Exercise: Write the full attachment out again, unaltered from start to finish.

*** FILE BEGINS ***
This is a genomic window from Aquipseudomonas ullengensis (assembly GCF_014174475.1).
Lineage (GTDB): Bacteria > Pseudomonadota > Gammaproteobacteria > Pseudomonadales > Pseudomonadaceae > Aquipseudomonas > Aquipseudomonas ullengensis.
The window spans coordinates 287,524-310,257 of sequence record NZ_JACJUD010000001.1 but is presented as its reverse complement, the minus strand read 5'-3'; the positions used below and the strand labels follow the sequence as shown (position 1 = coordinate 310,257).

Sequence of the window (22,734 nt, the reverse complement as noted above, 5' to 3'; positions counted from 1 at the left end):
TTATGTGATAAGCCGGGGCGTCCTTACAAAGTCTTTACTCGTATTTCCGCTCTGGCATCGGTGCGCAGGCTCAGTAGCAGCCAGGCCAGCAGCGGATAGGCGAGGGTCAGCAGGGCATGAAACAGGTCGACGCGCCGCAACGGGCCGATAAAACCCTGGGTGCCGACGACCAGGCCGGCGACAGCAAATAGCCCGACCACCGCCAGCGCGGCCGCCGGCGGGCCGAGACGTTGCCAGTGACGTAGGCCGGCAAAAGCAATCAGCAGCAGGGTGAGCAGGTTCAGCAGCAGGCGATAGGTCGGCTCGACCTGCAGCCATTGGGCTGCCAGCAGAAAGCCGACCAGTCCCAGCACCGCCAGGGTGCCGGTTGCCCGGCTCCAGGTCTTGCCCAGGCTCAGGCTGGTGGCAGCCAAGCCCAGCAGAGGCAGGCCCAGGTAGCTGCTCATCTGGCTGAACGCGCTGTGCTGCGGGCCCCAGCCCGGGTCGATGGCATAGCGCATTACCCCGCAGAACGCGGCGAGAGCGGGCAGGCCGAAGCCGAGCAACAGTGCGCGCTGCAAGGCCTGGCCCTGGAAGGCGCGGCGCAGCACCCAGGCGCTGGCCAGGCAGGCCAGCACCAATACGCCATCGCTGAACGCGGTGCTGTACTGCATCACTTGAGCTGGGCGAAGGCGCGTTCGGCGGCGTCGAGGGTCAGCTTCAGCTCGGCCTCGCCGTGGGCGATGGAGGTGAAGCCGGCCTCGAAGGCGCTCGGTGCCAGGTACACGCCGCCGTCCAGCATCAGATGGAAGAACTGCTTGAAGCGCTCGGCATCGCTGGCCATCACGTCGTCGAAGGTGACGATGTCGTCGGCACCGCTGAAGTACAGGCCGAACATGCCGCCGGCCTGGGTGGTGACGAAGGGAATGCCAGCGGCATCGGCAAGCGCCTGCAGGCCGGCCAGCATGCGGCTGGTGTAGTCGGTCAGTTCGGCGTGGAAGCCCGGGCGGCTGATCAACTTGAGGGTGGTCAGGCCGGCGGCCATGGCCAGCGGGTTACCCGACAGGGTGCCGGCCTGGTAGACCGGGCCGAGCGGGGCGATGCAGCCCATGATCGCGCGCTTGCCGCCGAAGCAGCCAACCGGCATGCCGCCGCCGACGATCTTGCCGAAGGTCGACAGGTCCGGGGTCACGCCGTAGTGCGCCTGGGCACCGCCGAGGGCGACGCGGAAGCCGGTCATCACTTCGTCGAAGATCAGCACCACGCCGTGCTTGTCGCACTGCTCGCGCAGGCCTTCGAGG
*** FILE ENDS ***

This is a genomic window from Aquipseudomonas ullengensis (assembly GCF_014174475.1).
Lineage (GTDB): Bacteria > Pseudomonadota > Gammaproteobacteria > Pseudomonadales > Pseudomonadaceae > Aquipseudomonas > Aquipseudomonas ullengensis.
The window spans coordinates 287,524-310,257 of sequence record NZ_JACJUD010000001.1 but is presented as its reverse complement, the minus strand read 5'-3'; the positions used below and the strand labels follow the sequence as shown (position 1 = coordinate 310,257).

Sequence of the window (22,734 nt, the reverse complement as noted above, 5' to 3'; positions counted from 1 at the left end):
TTATGTGATAAGCCGGGGCGTCCTTACAAAGTCTTTACTCGTATTTCCGCTCTGGCATCGGTGCGCAGGCTCAGTAGCAGCCAGGCCAGCAGCGGATAGGCGAGGGTCAGCAGGGCATGAAACAGGTCGACGCGCCGCAACGGGCCGATAAAACCCTGGGTGCCGACGACCAGGCCGGCGACAGCAAATAGCCCGACCACCGCCAGCGCGGCCGCCGGCGGGCCGAGACGTTGCCAGTGACGTAGGCCGGCAAAAGCAATCAGCAGCAGGGTGAGCAGGTTCAGCAGCAGGCGATAGGTCGGCTCGACCTGCAGCCATTGGGCTGCCAGCAGAAAGCCGACCAGTCCCAGCACCGCCAGGGTGCCGGTTGCCCGGCTCCAGGTCTTGCCCAGGCTCAGGCTGGTGGCAGCCAAGCCCAGCAGAGGCAGGCCCAGGTAGCTGCTCATCTGGCTGAACGCGCTGTGCTGCGGGCCCCAGCCCGGGTCGATGGCATAGCGCATTACCCCGCAGAACGCGGCGAGAGCGGGCAGGCCGAAGCCGAGCAACAGTGCGCGCTGCAAGGCCTGGCCCTGGAAGGCGCGGCGCAGCACCCAGGCGCTGGCCAGGCAGGCCAGCACCAATACGCCATCGCTGAACGCGGTGCTGTACTGCATCACTTGAGCTGGGCGAAGGCGCGTTCGGCGGCGTCGAGGGTCAGCTTCAGCTCGGCCTCGCCGTGGGCGATGGAGGTGAAGCCGGCCTCGAAGGCGCTCGGTGCCAGGTACACGCCGCCGTCCAGCATCAGATGGAAGAACTGCTTGAAGCGCTCGGCATCGCTGGCCATCACGTCGTCGAAGGTGACGATGTCGTCGGCACCGCTGAAGTACAGGCCGAACATGCCGCCGGCCTGGGTGGTGACGAAGGGAATGCCAGCGGCATCGGCAAGCGCCTGCAGGCCGGCCAGCATGCGGCTGGTGTAGTCGGTCAGTTCGGCGTGGAAGCCCGGGCGGCTGATCAACTTGAGGGTGGTCAGGCCGGCGGCCATGGCCAGCGGGTTACCCGACAGGGTGCCGGCCTGGTAGACCGGGCCGAGCGGGGCGATGCAGCCCATGATCGCGCGCTTGCCGCCGAAGCAGCCAACCGGCATGCCGCCGCCGACGATCTTGCCGAAGGTCGACAGGTCCGGGGTCACGCCGTAGTGCGCCTGGGCACCGCCGAGGGCGACGCGGAAGCCGGTCATCACTTCGTCGAAGATCAGCACCACGCCGTGCTTGTCGCACTGCTCGCGCAGGCCTTCGAGG